Cash Advances and Bankruptcy
If you're struggling to repay unsecured debts (like those from credit cards or cash advances), you may be wondering whether personal bankruptcy could help you get out of debt and move on with your life. And you're not alone.
To find out more about if Chapter 7 bankruptcy could help you eliminate cash advances, payday loans and credit card debt, schedule a free consultation with a local attorney today. Simply fill out the form below to take action.
Can You Discharge Your Cash Advances in Bankruptcy?
In order to understand whether a bankruptcy filing might work for you, it's important to understand how the typical Chapter 7 bankruptcy case works.
- You pass the Chapter 7 means test: In order to qualify for Chapter 7 protection, you must prove by an income analysis that you don't have the means to make payments under a Chapter 13 bankruptcy repayment plan.
- You file your initial schedules: These "schedules" include information about your income, debts, assets and other financial obligations. When you file this paperwork with the bankruptcy court, your case can officially begin.
- Your bankruptcy trustee liquidates any non-exempt assets: Each state has a list of assets that are exempt from the liquidation powers of the bankruptcy court (exemptions may include a home, a car, work materials, clothing, books and other necessities). Any non-exempt property you have may be sold to raise money to repay some of your creditors.
- The court discharges some or all of your unsecured debts: Assuming none of your creditors objects to the terms of the debt discharge proposed to the bankruptcy court, you should receive your discharge of debt (that is, your legal forgiveness of debt) within three to six months.
The Limits of Bankruptcy for Cash Advance (& Other Unsecured) Debts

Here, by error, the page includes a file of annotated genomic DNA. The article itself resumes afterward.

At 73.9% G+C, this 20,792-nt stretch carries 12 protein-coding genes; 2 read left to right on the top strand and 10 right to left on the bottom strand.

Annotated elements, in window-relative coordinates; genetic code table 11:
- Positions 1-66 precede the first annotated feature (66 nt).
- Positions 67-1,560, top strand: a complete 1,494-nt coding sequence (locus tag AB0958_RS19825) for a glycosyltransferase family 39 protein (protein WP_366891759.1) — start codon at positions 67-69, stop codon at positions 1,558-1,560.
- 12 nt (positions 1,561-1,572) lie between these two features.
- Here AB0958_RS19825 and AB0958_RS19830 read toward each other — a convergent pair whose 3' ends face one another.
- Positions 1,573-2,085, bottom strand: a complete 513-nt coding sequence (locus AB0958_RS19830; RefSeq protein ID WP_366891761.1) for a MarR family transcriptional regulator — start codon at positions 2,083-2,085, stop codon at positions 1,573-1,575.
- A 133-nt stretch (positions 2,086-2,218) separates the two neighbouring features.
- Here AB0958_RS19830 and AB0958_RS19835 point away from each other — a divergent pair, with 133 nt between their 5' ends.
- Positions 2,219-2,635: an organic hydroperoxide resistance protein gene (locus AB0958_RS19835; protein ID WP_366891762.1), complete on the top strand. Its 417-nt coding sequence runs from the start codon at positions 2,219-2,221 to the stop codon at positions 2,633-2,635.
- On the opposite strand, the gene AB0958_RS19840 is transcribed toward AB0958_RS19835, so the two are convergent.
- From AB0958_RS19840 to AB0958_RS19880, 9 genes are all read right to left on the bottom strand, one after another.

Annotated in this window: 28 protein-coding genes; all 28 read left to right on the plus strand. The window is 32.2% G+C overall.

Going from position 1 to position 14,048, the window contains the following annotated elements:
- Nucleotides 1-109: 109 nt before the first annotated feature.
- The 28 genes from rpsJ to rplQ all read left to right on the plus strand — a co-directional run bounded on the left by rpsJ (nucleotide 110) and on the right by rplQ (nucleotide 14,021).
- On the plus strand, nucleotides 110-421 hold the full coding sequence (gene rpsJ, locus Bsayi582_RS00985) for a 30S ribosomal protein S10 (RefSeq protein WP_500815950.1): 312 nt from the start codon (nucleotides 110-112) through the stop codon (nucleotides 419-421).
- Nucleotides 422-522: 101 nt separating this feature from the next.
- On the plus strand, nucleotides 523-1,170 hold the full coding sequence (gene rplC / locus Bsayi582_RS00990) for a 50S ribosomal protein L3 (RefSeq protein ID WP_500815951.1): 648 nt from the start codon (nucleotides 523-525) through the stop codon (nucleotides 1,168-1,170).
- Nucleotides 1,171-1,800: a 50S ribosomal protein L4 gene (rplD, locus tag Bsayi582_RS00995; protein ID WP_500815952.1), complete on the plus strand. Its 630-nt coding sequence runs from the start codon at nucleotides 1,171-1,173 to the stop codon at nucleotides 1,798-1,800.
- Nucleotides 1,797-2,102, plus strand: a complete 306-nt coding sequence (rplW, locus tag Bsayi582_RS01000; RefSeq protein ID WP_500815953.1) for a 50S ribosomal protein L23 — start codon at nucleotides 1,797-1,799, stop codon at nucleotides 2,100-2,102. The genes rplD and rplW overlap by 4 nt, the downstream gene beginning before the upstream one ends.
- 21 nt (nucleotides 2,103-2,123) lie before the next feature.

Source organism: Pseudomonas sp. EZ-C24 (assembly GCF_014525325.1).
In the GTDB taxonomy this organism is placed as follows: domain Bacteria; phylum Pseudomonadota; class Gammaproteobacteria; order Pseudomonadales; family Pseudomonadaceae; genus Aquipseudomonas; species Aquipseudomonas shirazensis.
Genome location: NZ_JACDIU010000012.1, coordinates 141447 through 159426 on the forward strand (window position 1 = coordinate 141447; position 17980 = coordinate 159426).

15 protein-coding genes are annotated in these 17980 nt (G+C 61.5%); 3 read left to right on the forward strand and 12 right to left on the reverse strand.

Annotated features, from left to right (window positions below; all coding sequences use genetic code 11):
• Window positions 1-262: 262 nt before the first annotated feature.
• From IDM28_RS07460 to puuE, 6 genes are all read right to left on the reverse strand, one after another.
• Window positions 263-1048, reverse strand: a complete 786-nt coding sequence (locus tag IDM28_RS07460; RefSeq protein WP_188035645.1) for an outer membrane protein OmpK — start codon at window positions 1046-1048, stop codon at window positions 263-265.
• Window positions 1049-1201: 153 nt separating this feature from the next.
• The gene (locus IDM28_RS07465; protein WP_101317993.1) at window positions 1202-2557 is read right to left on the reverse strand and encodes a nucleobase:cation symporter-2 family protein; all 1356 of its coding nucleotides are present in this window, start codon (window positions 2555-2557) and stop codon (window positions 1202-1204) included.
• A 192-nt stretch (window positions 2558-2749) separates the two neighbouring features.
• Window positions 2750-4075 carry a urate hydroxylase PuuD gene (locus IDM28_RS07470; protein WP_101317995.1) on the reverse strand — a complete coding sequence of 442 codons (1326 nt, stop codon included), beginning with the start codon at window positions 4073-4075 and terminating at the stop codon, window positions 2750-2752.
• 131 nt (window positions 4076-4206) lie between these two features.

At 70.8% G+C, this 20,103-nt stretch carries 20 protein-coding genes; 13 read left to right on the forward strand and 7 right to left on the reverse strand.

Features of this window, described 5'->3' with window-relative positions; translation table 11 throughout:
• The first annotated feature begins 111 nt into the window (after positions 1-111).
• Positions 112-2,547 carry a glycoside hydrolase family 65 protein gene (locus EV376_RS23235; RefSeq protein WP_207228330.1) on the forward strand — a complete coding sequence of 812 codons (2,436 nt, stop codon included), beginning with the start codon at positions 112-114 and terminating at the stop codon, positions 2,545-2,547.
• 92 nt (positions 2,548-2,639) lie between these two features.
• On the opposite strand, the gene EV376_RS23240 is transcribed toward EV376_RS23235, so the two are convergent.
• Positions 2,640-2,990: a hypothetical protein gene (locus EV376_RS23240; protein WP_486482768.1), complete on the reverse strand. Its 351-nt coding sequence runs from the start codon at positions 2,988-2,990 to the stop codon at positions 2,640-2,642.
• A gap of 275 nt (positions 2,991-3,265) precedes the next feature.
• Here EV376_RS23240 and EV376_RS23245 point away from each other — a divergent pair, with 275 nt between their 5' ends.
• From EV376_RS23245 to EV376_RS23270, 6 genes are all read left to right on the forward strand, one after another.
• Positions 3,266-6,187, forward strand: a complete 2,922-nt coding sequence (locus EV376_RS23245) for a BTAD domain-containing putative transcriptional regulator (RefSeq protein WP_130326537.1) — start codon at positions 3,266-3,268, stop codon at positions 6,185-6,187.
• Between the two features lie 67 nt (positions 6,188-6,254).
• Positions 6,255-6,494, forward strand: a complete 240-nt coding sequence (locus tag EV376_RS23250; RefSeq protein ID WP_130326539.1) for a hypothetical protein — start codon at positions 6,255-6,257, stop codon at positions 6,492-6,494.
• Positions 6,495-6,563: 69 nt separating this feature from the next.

There are some situations in which bankruptcy may not be able to relieve you of your cash advance debts or other unsecured debts (that is, debts not connected to any property). These include:
- Recent cash advances: If you incur cash advances totaling more than $750 within 70 days of your bankruptcy filing, the court could assume you took on the debt with the intent to have it discharged in bankruptcy and may therefore not discharge the debt.
- Recent luxury purchases: Similarly, if you made large purchases with a credit card (or if you purchases luxury goods) shortly before you filed your case, the court may refuse to discharge those debts.
- Non-dischargeable unsecured debts: Though these debts are not strictly related to cash advances, there are some unsecured debts that the bankruptcy court does not discharge. These include child support and alimony debt, certain tax debts, criminal fines and penalties, and student loan debts.
Ask a Lawyer Whether Bankruptcy Can Help Your Cash Advance Debt
If you think bankruptcy may ease your cash advance debt woes, take this opportunity to connect with a bankruptcy lawyer in your area.